Of all the compliments she’s gotten as a cleaning lady, nothing makes Mrs. Ada Harris feel worse than when she’s praised on how the only indication of her presence is the polish left on the doorknobs. Sure, that may be a sign of a good cleaning lady, but it also makes Ada feel invisible. So Ada decides to fly to Paris to buy a fancy Christian Dior dress—and when she finally gets that dress, she’ll finally feel visible. Or so she thinks. But ultimately, Ada learns that it’s what’s on the inside that counts. We don’t always get to choose the circumstances in which we live, and we don’t get to choose our social visibility, but neither of those determine our worth as people. Mrs. Harris Goes to Paris doesn’t join our adult category because of its content. Indeed, compared to the other films in this and even our “teens” category, Mrs. Harris is quite the tame, feel-good flick. Ultimately, it joins the category for its subject matter, which will likely appeal more to adult viewers.
Thirteen Lives (PG-13)
In 2018, the world turned its attention to Thailand, where a dozen young soccer players and their coach were trapped in a flooded cave. Rescue seemed impossible—and indeed, it would’ve been, had it not been for the bravery and creativity of a team of rescuers. Thirteen Lives chronicles that real-life rescue mission in gripping, cinematic detail. Bolstered by Hollywood heavyweights Colin Firth and Viggo Mortensen, this Ron Howard-directed flick gives viewers a thrilling story that emphasizes how important working together can be—and how, when we put our minds to it, even the impossible can come within reach. While viewers will need to navigate some profanity and plenty of peril, Thirteen Lives is an inspirational film. And even though it’s on our list of Best Movies for Adults, might just work for some teens in your family as well.
Top Gun: Maverick (PG-13)
Pete “Maverick” Mitchell has avoided promotion for nearly 30 years so he can keep flying instead of manning a desk. But now the bigwigs, who don’t particularly like the obstinate jet-jockey, want him grounded. He has one option: He must head back to Top Gun flight school and teach brash young pilots to succeed in an impossible mission. (One of those pilots happens to be the son of his former co-pilot Goose.) Maverick isn’t happy about the ultimatum, but hey, it could allow him to take his shirt off on the beach one last time. This nearly perfect sequel delivers lots of callbacks to the original action classic along with tons of afterburner-ignited, incredibly filmed dogfights, and a dash of lightly sensual romance. The only real hard-deck issue with this pic is the occasional salty language coming from its new crop of pilots. And it comes with high-flying themes of bravery and sacrifice.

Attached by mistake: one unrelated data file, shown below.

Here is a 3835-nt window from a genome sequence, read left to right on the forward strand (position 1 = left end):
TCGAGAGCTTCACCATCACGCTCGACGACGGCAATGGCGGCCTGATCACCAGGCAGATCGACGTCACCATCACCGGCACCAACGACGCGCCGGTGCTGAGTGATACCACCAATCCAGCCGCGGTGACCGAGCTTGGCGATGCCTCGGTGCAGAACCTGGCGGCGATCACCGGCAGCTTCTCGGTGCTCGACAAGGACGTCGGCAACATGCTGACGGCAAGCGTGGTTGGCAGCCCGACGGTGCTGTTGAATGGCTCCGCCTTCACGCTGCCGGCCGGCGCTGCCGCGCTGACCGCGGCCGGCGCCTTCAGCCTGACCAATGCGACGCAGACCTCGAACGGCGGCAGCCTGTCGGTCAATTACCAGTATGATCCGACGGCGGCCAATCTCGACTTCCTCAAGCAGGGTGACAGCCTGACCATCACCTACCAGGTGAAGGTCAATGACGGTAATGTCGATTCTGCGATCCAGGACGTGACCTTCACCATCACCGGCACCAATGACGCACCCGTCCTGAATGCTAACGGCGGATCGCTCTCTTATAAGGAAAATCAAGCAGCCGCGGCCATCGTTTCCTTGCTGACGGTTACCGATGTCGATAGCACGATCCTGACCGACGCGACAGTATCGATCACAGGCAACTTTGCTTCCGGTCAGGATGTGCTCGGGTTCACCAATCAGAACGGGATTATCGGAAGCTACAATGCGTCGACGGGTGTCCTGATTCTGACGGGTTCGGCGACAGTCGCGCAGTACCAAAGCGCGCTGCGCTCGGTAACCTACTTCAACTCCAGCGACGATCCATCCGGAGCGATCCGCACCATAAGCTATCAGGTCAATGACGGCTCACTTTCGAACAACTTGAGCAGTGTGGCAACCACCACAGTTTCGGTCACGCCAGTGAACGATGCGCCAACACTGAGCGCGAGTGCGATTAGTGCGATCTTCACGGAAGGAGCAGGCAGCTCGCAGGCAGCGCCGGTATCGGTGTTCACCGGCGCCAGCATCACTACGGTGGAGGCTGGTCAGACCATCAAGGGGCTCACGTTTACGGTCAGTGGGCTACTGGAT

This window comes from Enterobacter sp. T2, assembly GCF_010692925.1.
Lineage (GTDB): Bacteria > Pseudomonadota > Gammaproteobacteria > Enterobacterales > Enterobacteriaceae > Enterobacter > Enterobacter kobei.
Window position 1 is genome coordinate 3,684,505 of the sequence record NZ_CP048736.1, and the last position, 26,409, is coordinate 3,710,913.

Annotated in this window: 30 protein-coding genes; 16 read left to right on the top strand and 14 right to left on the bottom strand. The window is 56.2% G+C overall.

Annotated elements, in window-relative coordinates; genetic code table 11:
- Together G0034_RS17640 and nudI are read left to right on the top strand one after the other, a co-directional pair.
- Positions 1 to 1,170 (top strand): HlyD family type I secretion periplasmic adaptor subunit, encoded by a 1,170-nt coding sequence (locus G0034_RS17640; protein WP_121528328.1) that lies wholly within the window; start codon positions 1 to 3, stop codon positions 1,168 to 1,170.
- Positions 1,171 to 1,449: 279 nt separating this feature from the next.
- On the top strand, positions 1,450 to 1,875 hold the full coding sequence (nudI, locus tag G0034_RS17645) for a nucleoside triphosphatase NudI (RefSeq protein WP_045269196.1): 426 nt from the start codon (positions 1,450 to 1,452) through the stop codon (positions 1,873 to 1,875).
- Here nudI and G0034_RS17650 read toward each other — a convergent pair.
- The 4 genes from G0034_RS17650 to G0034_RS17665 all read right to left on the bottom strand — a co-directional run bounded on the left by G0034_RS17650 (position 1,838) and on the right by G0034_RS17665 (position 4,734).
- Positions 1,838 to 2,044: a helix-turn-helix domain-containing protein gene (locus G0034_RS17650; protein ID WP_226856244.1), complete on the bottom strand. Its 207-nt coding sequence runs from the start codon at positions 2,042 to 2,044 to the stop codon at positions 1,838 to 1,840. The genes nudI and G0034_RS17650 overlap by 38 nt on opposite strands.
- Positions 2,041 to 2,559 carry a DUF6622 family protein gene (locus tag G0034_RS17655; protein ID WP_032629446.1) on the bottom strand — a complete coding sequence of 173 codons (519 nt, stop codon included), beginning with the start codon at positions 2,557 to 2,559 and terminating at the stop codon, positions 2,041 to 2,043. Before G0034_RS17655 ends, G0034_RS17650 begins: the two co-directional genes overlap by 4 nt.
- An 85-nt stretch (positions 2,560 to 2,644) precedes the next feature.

My vote goes to Top Gun: Maverick please!!
Top Gun: Maverick is, in my opinion, the best movie of 2022. It has my vote!
Top Gun: Maverick is my vote. First nonwoke film I’ve seen in ages. Refreshing, patriotic, and exciting!
-What is a “nonwoke film?”
I vote for Cyrano. Love musicals.
Top Gun: Maverick has my vote. The training the actors had to go through, the storyline, the picture, the references to the original, the lack of political agenda, all made for an excellent movie.
-Maverick is my movie of the year (especially in 4DX, which was incredible), followed closely by Everything, Everywhere, All At Once. Maverick’s plot felt ‘arcadey’ at times (there’s no real enemy and no real narrative; they’re just super-competent pilots who happen to be in the way), which did sometimes feel cheesy when trying to hype up “fifth-generation pilots!!” as though that’s supposed to mean anything, but the lack of an overt anti-Russian or anti-Middle Eastern plotline will help the film age well.
-I’m voting for Top Gun: Maverick!
-I enjoyed a different take on the story of Cyrano and love musicals! My husband, who is not a musical fan, actually liked it!
-Top Gun: Maverick
-Top Gun: Maverick
Cyrano is also good if you like musicals
-Surprisingly my vote is for Mrs. Harris goes to Paris!